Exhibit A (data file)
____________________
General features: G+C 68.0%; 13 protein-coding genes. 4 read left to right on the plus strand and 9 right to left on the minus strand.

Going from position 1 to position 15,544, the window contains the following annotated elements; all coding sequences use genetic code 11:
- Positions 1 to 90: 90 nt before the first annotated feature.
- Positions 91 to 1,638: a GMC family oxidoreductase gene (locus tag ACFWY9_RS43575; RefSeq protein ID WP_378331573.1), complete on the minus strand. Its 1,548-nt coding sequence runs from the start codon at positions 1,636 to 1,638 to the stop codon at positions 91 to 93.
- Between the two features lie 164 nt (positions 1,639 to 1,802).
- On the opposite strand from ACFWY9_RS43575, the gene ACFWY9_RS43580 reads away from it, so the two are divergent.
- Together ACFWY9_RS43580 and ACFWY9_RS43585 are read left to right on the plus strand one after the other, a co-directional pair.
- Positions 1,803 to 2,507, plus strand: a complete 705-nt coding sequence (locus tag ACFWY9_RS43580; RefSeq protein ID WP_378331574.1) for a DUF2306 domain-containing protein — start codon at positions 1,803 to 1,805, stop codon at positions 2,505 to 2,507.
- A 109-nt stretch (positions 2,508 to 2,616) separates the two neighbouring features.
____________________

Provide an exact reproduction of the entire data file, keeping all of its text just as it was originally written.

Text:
General features: G+C 68.0%; 13 protein-coding genes. 4 read left to right on the plus strand and 9 right to left on the minus strand.

Going from position 1 to position 15,544, the window contains the following annotated elements; all coding sequences use genetic code 11:
- Positions 1 to 90: 90 nt before the first annotated feature.
- Positions 91 to 1,638: a GMC family oxidoreductase gene (locus tag ACFWY9_RS43575; RefSeq protein ID WP_378331573.1), complete on the minus strand. Its 1,548-nt coding sequence runs from the start codon at positions 1,636 to 1,638 to the stop codon at positions 91 to 93.
- Between the two features lie 164 nt (positions 1,639 to 1,802).
- On the opposite strand from ACFWY9_RS43575, the gene ACFWY9_RS43580 reads away from it, so the two are divergent.
- Together ACFWY9_RS43580 and ACFWY9_RS43585 are read left to right on the plus strand one after the other, a co-directional pair.
- Positions 1,803 to 2,507, plus strand: a complete 705-nt coding sequence (locus tag ACFWY9_RS43580; RefSeq protein ID WP_378331574.1) for a DUF2306 domain-containing protein — start codon at positions 1,803 to 1,805, stop codon at positions 2,505 to 2,507.
- A 109-nt stretch (positions 2,508 to 2,616) separates the two neighbouring features.